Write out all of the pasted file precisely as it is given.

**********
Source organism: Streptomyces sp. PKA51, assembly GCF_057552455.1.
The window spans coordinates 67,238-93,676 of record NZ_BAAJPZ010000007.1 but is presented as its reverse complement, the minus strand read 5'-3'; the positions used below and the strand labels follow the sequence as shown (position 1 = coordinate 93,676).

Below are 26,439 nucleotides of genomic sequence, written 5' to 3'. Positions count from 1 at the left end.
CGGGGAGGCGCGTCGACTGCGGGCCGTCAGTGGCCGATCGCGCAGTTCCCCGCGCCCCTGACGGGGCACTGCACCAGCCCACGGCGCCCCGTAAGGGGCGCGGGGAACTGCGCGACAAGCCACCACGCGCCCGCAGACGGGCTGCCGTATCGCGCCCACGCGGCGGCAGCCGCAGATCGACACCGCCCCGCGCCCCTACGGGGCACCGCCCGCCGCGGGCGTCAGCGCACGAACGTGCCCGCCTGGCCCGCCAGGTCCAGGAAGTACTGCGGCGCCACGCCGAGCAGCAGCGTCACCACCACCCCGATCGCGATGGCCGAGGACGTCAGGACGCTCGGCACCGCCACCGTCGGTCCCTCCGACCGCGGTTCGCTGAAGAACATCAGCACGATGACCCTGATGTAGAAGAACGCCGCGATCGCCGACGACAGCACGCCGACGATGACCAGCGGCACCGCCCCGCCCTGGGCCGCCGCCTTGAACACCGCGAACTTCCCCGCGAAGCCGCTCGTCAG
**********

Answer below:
Source organism: Streptomyces sp. PKA51, assembly GCF_057552455.1.
The window spans coordinates 67,238-93,676 of record NZ_BAAJPZ010000007.1 but is presented as its reverse complement, the minus strand read 5'-3'; the positions used below and the strand labels follow the sequence as shown (position 1 = coordinate 93,676).

Below are 26,439 nucleotides of genomic sequence, written 5' to 3'. Positions count from 1 at the left end.
CGGGGAGGCGCGTCGACTGCGGGCCGTCAGTGGCCGATCGCGCAGTTCCCCGCGCCCCTGACGGGGCACTGCACCAGCCCACGGCGCCCCGTAAGGGGCGCGGGGAACTGCGCGACAAGCCACCACGCGCCCGCAGACGGGCTGCCGTATCGCGCCCACGCGGCGGCAGCCGCAGATCGACACCGCCCCGCGCCCCTACGGGGCACCGCCCGCCGCGGGCGTCAGCGCACGAACGTGCCCGCCTGGCCCGCCAGGTCCAGGAAGTACTGCGGCGCCACGCCGAGCAGCAGCGTCACCACCACCCCGATCGCGATGGCCGAGGACGTCAGGACGCTCGGCACCGCCACCGTCGGTCCCTCCGACCGCGGTTCGCTGAAGAACATCAGCACGATGACCCTGATGTAGAAGAACGCCGCGATCGCCGACGACAGCACGCCGACGATGACCAGCGGCACCGCCCCGCCCTGGGCCGCCGCCTTGAACACCGCGAACTTCCCCGCGAAGCCGCTCGTCAG